Speaker: Joachim P. Spatz
Department: Max Planck Institute for Medical Research, department of Biophysical Chemistry, Heidelberg, Germany
Subject: Sequential bottom-up assembly of synthetic cells
Location: TU Delft, BN-seminar
Author: Maricke Angenent
Joachim Spatz was the invited speaker of today’s seminar. He presented a talk which was organized in two main topics, starting with an introductory part on the self-organization of biological systems. This organization is also observed on cellular level and by making simulations of this process, the physical laws of collective cell migration can be studied in more detail. Subsequently, Spatz moved on to his most recent subject of research, which involves the field of synthetic biology. He elaborated on the progress his department has made on the creation of a synthetic cell and how this cell could be brought into a biological environment.
Collective cell migration
When comparing different forms of collective movement, whether it be on a macro or micro scale, you will find similarities no matter what the object is. One of those is that each system will find hierarchy at some point in the process. Since the similarities in collective migration were so striking, it was nothing but logical to set out for overlapping ‘rules’ involved in the behavior. This is what lead Spatz to his conducted experiments, which were mostly focused on the upper layer of skin, the epidermis. When you look from the top you can clearly see the dynamics of individual skin cells and how they are all mechanically interconnected. Consequently simulations allow for in depth analysis of how the movement is actually established. With special measurement techniques, forces on the various cells were measured, which were then used to calculate stresses between individual cells. The result obtained was that the force correlation length corresponds to the length of approximately 10 cells, meaning that the force exerted by one cell can influence the migration of other cells separated by maximally 9 others.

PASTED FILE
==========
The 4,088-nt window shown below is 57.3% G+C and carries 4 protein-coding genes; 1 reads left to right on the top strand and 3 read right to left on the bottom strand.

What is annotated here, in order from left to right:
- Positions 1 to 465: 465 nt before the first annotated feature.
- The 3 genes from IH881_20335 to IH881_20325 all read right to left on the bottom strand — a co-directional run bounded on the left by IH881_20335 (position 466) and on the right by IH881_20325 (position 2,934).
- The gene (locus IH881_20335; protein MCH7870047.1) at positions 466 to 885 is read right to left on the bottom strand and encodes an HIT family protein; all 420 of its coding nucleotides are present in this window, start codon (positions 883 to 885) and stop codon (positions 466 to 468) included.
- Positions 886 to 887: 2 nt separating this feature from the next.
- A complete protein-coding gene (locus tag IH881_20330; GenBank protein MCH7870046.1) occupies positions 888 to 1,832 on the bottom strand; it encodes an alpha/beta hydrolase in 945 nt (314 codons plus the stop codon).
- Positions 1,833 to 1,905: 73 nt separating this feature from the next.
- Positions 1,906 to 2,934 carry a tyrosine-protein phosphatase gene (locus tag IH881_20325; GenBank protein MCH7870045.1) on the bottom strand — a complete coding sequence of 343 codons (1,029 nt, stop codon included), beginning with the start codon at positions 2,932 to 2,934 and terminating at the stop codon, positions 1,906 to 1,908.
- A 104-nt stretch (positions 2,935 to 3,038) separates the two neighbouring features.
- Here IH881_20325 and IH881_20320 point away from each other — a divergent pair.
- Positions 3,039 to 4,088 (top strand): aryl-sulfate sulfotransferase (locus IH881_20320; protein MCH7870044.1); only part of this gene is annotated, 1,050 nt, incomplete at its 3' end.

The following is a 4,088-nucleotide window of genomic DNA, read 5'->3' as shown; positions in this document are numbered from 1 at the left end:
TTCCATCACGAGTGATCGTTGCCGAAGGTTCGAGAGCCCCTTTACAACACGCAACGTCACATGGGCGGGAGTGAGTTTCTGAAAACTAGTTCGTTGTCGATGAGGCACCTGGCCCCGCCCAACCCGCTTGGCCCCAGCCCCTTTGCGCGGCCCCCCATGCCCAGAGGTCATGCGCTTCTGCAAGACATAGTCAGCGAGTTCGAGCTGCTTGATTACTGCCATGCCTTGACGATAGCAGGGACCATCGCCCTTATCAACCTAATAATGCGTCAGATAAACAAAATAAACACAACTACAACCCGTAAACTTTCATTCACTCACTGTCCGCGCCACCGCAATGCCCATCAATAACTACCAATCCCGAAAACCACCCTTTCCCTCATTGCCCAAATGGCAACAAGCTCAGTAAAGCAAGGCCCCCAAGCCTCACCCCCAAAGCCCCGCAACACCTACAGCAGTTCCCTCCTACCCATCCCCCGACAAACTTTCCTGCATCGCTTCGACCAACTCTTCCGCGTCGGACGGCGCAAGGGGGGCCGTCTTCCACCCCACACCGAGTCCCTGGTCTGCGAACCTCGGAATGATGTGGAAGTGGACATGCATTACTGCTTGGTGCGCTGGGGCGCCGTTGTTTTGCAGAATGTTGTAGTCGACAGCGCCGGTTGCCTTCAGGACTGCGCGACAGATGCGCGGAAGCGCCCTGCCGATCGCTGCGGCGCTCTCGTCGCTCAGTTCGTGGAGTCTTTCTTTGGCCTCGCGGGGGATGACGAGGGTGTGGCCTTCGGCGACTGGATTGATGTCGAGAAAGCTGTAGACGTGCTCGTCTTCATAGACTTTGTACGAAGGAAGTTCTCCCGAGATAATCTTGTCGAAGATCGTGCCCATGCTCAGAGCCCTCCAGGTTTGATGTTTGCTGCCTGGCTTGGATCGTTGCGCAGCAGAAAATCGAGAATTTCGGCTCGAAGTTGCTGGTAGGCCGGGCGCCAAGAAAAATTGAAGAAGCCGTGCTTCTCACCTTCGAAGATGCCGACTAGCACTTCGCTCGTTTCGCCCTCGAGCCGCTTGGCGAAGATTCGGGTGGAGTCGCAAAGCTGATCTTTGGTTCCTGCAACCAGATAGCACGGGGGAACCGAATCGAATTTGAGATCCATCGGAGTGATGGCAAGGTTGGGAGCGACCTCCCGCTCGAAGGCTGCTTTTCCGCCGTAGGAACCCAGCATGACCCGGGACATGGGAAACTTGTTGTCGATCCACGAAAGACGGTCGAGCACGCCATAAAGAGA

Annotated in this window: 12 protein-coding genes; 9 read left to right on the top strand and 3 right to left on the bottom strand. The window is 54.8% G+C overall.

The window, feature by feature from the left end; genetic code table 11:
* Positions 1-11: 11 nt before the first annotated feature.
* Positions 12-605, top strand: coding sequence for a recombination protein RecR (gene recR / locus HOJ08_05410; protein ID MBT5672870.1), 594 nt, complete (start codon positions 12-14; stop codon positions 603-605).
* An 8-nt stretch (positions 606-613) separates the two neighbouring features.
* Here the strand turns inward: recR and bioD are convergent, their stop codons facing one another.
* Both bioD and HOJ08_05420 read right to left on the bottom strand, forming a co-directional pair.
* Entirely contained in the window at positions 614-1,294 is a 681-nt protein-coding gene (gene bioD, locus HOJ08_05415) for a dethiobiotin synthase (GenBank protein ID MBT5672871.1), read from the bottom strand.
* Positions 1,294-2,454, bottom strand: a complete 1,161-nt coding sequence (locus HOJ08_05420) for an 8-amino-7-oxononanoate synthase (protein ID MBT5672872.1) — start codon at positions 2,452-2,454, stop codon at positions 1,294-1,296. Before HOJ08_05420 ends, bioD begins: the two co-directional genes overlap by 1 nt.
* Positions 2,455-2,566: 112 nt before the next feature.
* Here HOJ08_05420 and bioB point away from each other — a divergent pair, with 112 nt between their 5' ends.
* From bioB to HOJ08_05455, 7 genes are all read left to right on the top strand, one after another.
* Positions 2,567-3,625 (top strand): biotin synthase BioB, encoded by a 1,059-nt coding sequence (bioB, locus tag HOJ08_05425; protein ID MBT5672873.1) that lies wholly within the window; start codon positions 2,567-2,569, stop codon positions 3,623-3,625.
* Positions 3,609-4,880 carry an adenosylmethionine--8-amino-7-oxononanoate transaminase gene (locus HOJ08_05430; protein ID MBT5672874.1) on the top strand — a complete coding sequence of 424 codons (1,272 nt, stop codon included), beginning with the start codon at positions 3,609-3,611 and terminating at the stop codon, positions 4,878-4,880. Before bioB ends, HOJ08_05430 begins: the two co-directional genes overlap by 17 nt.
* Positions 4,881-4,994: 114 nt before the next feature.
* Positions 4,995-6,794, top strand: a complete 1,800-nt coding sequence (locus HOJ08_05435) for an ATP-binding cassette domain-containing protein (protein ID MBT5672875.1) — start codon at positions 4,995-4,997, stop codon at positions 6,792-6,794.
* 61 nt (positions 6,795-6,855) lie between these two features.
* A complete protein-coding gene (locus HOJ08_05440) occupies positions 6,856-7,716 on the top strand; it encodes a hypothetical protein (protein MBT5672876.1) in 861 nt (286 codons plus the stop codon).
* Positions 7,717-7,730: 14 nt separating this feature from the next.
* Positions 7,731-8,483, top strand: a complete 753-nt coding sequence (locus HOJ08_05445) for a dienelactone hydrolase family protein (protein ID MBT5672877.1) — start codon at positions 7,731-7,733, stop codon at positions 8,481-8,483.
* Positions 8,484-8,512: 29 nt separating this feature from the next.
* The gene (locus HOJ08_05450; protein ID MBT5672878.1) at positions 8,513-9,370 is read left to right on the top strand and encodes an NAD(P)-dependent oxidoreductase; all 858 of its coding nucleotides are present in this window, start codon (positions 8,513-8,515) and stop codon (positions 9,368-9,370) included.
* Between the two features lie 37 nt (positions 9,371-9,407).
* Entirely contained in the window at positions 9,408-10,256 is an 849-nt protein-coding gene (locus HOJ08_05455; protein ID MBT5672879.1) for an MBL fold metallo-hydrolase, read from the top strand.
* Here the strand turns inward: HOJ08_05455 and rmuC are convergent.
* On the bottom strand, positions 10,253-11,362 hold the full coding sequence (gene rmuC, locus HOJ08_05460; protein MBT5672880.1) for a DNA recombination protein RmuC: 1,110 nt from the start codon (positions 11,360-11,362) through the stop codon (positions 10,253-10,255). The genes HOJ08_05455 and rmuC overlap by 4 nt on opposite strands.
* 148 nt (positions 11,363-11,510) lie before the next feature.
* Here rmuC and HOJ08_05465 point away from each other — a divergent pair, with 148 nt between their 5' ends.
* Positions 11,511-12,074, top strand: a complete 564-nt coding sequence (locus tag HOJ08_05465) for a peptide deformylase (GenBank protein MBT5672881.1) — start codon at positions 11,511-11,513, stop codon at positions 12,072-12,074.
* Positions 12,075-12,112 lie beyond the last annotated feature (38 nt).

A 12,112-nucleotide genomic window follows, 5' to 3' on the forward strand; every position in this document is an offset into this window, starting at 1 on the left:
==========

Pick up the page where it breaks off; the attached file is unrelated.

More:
Fig 1. The forces involved in collective cell migration can be compared to rope pulling. The force is constantly passed to the adjacent cell, up to 10 cells further
The next experiment involved a confinement of cells. During the assay the cells were (at time t=0 ) allowed to spread to an area without any other cells. Interestingly, the result showed that even though cells are genetically identical, they do not move in the same direction nor at the similar speed. Now by combining the knowledge of before and by again computing the forces present, a so-called leader cell could be identified. A cell which is the first to move from the confined space and seemingly ‘pulls’ the other cells with him. Subsequently it was studied what the requirements were to become such a leader. To do so, the field looked at leader cells which had already appeared and then went back in time to study the prior forces and their particular location.
What I found surprising is that the system of cells always regulates back to the essential spacious organization with respect to the leader cells, even after being disrupted. Showing that it is indeed a very mechanically regulated system, including cells that collectively integrate forces together.
The synthetic cell
Overall I thought this part of the lecture was more difficult to understand than the first part, mostly because of quite some difficult terminology which I am not very familiar with, yet. Despite that it was very interesting to listen to, as it appeared to me as a promising approach to making an actual fully function cell. The main idea was that Spatz and his research group are now making synthetic cells by first stabilizing water droplets and then sequentially adding various essential cell compartments. To do so the water particle, which is a mechanically very strong template, is brought into an electric field causing the cell membrane to become more porous. Subsequently, pico-injection was utilized to inject quantified volumes into the ‘synthetic cell’. What I picked up as most important message was that the sequential addition was of real importance for it allows to reach complexities which you could not reach if you try to make the entire cell in one go.
On a personal note, I thought the seminar was very fascinating and I learned a lot of new information. I was not acquainted with all the theories behind collective cell migration, and to be honest had never acknowledged it before. However it turns out to be a very regulated process with many physical laws to be discovered. For me the second part about making a synthetic cell was what really sparked my interest. I found it amazing to find out that the basic molecule they are using to make a synthetic cell is just an ordinary water molecule! I look forward to hearing more about this kind of recent innovations in the biological field and all of the possible applications.